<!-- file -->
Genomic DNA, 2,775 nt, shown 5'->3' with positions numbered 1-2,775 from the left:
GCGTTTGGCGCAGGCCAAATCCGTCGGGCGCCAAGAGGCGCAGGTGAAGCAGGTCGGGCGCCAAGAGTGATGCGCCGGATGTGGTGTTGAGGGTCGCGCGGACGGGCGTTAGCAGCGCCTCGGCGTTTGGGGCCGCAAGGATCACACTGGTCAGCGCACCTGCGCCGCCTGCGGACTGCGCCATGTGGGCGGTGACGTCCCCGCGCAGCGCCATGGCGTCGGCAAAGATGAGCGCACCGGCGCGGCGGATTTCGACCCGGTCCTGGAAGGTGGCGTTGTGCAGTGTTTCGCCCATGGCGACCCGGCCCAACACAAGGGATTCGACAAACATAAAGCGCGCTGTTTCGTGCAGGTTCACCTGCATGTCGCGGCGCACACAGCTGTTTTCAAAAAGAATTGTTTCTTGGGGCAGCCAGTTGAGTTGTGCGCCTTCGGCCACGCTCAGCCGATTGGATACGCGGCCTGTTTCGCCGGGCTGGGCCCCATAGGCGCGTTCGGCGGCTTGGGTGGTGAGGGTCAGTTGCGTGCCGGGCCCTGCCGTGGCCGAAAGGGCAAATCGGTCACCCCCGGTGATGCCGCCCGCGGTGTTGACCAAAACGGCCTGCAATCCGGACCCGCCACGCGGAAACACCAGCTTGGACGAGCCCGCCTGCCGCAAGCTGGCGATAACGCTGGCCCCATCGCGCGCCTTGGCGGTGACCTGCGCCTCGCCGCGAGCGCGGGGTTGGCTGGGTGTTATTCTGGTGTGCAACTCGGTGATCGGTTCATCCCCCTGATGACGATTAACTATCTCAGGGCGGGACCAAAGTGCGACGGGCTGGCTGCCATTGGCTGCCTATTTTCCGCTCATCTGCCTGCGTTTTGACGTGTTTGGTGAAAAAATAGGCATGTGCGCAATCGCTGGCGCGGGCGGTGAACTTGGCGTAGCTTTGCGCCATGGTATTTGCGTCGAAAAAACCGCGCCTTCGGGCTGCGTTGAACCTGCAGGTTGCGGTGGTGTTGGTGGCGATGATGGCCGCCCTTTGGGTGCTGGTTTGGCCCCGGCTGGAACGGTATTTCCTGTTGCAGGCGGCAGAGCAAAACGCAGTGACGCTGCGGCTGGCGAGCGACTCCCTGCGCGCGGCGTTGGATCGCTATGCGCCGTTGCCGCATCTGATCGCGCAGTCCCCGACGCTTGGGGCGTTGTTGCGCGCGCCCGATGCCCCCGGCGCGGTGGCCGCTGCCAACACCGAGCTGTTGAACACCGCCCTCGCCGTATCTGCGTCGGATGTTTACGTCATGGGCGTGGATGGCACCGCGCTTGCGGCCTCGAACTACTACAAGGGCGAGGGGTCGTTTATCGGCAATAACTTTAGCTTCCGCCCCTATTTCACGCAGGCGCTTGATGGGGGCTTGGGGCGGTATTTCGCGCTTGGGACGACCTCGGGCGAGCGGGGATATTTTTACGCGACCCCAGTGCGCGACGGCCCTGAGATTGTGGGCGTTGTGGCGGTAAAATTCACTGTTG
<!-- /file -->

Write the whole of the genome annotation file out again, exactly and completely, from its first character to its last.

Genomic DNA, 2,775 nt, shown 5'->3' with positions numbered 1-2,775 from the left:
GCGTTTGGCGCAGGCCAAATCCGTCGGGCGCCAAGAGGCGCAGGTGAAGCAGGTCGGGCGCCAAGAGTGATGCGCCGGATGTGGTGTTGAGGGTCGCGCGGACGGGCGTTAGCAGCGCCTCGGCGTTTGGGGCCGCAAGGATCACACTGGTCAGCGCACCTGCGCCGCCTGCGGACTGCGCCATGTGGGCGGTGACGTCCCCGCGCAGCGCCATGGCGTCGGCAAAGATGAGCGCACCGGCGCGGCGGATTTCGACCCGGTCCTGGAAGGTGGCGTTGTGCAGTGTTTCGCCCATGGCGACCCGGCCCAACACAAGGGATTCGACAAACATAAAGCGCGCTGTTTCGTGCAGGTTCACCTGCATGTCGCGGCGCACACAGCTGTTTTCAAAAAGAATTGTTTCTTGGGGCAGCCAGTTGAGTTGTGCGCCTTCGGCCACGCTCAGCCGATTGGATACGCGGCCTGTTTCGCCGGGCTGGGCCCCATAGGCGCGTTCGGCGGCTTGGGTGGTGAGGGTCAGTTGCGTGCCGGGCCCTGCCGTGGCCGAAAGGGCAAATCGGTCACCCCCGGTGATGCCGCCCGCGGTGTTGACCAAAACGGCCTGCAATCCGGACCCGCCACGCGGAAACACCAGCTTGGACGAGCCCGCCTGCCGCAAGCTGGCGATAACGCTGGCCCCATCGCGCGCCTTGGCGGTGACCTGCGCCTCGCCGCGAGCGCGGGGTTGGCTGGGTGTTATTCTGGTGTGCAACTCGGTGATCGGTTCATCCCCCTGATGACGATTAACTATCTCAGGGCGGGACCAAAGTGCGACGGGCTGGCTGCCATTGGCTGCCTATTTTCCGCTCATCTGCCTGCGTTTTGACGTGTTTGGTGAAAAAATAGGCATGTGCGCAATCGCTGGCGCGGGCGGTGAACTTGGCGTAGCTTTGCGCCATGGTATTTGCGTCGAAAAAACCGCGCCTTCGGGCTGCGTTGAACCTGCAGGTTGCGGTGGTGTTGGTGGCGATGATGGCCGCCCTTTGGGTGCTGGTTTGGCCCCGGCTGGAACGGTATTTCCTGTTGCAGGCGGCAGAGCAAAACGCAGTGACGCTGCGGCTGGCGAGCGACTCCCTGCGCGCGGCGTTGGATCGCTATGCGCCGTTGCCGCATCTGATCGCGCAGTCCCCGACGCTTGGGGCGTTGTTGCGCGCGCCCGATGCCCCCGGCGCGGTGGCCGCTGCCAACACCGAGCTGTTGAACACCGCCCTCGCCGTATCTGCGTCGGATGTTTACGTCATGGGCGTGGATGGCACCGCGCTTGCGGCCTCGAACTACTACAAGGGCGAGGGGTCGTTTATCGGCAATAACTTTAGCTTCCGCCCCTATTTCACGCAGGCGCTTGATGGGGGCTTGGGGCGGTATTTCGCGCTTGGGACGACCTCGGGCGAGCGGGGATATTTTTACGCGACCCCAGTGCGCGACGGCCCTGAGATTGTGGGCGTTGTGGCGGTAAAATTCACTGTTG